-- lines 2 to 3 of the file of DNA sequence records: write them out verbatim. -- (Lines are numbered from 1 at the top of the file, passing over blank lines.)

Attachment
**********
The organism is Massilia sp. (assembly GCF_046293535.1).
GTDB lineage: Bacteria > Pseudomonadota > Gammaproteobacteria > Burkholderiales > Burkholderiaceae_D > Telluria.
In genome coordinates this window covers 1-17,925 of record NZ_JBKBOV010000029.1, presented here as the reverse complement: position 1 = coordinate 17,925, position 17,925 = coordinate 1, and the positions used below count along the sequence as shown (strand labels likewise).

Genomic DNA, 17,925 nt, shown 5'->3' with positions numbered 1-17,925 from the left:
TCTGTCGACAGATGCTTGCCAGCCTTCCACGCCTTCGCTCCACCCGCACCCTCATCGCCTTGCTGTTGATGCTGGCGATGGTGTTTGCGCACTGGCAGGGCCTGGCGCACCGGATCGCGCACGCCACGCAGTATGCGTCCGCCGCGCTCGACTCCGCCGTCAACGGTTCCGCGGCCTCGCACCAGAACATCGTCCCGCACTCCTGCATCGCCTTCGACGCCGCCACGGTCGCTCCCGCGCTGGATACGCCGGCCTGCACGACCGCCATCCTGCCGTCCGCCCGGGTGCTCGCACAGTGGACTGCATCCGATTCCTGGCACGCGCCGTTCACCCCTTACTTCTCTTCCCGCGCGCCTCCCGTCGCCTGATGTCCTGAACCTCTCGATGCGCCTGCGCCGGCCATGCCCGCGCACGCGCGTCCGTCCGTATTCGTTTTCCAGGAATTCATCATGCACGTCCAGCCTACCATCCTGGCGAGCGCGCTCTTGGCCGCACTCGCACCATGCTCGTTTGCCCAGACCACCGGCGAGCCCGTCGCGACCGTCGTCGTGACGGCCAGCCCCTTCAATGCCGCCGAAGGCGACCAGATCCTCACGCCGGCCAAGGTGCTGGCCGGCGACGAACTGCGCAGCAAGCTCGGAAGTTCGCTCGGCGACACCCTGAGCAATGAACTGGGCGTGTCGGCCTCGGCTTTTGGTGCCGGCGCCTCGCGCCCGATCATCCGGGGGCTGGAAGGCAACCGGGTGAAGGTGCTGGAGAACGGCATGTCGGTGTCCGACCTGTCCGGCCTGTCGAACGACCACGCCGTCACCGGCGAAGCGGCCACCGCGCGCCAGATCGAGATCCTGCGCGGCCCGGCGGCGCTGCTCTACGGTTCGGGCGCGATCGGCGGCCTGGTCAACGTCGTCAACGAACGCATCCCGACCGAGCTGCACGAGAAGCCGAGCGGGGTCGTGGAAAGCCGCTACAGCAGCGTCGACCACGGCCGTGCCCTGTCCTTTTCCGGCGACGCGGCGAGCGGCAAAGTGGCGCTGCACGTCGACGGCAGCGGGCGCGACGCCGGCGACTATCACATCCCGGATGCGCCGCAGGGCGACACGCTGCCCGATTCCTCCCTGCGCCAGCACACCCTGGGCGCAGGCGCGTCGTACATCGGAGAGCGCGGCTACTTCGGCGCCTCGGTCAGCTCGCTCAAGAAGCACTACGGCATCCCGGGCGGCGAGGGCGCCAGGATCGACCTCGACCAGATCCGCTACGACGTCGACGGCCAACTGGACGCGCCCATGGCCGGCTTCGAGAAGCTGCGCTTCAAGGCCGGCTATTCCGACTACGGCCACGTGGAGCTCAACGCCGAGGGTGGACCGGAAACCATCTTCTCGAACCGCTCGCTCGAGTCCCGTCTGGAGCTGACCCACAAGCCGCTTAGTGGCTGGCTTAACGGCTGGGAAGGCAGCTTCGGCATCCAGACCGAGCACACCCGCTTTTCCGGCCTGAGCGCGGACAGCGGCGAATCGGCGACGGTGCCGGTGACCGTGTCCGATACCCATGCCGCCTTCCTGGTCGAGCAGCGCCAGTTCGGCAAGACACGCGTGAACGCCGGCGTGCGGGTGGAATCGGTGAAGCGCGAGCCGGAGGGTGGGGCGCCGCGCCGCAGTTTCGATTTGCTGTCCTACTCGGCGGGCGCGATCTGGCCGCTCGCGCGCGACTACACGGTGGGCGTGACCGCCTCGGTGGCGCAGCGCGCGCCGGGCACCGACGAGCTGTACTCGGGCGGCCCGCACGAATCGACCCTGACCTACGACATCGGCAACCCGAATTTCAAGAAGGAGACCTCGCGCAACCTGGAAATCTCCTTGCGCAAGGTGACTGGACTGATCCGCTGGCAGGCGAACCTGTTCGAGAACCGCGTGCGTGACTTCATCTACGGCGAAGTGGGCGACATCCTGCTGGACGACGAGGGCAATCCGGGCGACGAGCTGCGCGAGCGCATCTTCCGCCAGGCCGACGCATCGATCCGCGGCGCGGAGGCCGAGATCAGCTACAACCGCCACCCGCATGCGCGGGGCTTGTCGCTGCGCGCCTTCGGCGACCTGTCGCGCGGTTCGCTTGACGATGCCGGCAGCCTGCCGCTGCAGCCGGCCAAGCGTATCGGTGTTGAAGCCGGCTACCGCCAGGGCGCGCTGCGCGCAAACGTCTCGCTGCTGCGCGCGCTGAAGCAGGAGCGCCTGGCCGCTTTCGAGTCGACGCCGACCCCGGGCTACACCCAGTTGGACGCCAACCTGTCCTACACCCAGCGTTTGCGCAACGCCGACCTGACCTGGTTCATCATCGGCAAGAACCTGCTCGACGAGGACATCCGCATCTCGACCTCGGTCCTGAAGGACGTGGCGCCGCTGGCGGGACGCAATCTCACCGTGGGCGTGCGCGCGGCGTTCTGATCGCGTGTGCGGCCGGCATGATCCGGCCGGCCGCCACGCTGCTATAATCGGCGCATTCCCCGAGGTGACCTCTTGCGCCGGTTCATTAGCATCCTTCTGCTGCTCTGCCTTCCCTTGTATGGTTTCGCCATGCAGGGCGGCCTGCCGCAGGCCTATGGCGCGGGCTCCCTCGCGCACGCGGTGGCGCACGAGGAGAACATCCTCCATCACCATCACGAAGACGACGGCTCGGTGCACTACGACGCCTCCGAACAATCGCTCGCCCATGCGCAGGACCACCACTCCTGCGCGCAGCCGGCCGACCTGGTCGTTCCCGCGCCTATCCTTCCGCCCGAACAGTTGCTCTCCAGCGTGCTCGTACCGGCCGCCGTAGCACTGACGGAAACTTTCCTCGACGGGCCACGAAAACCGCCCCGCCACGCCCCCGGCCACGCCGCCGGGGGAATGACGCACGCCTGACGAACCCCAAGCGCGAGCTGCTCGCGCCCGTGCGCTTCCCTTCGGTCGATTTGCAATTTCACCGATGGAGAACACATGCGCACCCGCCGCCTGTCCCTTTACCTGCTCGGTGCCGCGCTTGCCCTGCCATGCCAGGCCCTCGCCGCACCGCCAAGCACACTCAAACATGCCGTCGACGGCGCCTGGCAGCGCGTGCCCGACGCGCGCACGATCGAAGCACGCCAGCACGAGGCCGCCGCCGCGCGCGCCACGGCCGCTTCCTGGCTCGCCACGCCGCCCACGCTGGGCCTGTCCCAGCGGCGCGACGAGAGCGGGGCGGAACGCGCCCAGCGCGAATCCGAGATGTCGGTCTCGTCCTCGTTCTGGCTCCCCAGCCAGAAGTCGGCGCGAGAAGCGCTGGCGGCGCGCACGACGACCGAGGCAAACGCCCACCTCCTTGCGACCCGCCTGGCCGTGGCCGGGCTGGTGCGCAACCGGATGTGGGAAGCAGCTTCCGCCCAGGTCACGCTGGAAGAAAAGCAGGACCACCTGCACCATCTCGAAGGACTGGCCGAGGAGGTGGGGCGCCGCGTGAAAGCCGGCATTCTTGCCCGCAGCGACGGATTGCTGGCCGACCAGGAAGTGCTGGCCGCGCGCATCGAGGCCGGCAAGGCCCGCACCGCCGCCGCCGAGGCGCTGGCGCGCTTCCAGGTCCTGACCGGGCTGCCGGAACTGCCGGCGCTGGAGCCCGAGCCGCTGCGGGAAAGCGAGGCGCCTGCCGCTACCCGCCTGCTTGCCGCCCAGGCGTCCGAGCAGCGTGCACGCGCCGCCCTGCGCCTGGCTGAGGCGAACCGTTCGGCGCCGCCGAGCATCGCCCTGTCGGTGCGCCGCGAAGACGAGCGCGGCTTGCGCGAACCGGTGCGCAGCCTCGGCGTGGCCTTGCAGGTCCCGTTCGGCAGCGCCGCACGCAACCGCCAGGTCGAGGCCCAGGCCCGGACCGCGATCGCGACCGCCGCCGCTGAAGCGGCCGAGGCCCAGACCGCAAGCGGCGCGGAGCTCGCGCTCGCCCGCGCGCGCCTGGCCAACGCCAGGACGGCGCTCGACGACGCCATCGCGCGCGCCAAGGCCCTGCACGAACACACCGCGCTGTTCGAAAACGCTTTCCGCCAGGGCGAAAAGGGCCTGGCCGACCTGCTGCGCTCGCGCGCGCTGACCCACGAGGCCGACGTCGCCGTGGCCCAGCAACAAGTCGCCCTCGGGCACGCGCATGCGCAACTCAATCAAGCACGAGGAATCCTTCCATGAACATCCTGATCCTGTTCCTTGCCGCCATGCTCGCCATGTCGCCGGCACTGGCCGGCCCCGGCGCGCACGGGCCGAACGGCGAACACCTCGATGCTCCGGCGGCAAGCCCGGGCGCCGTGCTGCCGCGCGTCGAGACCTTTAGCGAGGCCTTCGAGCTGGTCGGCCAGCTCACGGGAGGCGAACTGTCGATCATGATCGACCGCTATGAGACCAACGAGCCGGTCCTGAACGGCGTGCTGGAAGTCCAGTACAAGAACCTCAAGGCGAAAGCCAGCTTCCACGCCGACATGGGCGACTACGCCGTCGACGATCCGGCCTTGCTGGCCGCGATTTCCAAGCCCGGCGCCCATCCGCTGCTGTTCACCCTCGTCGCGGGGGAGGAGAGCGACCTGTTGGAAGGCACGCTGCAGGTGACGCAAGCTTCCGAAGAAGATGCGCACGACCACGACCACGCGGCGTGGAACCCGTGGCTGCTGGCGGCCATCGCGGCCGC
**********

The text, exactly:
GTDB lineage: Bacteria > Pseudomonadota > Gammaproteobacteria > Burkholderiales > Burkholderiaceae_D > Telluria.
In genome coordinates this window covers 1-17,925 of record NZ_JBKBOV010000029.1, presented here as the reverse complement: position 1 = coordinate 17,925, position 17,925 = coordinate 1, and the positions used below count along the sequence as shown (strand labels likewise).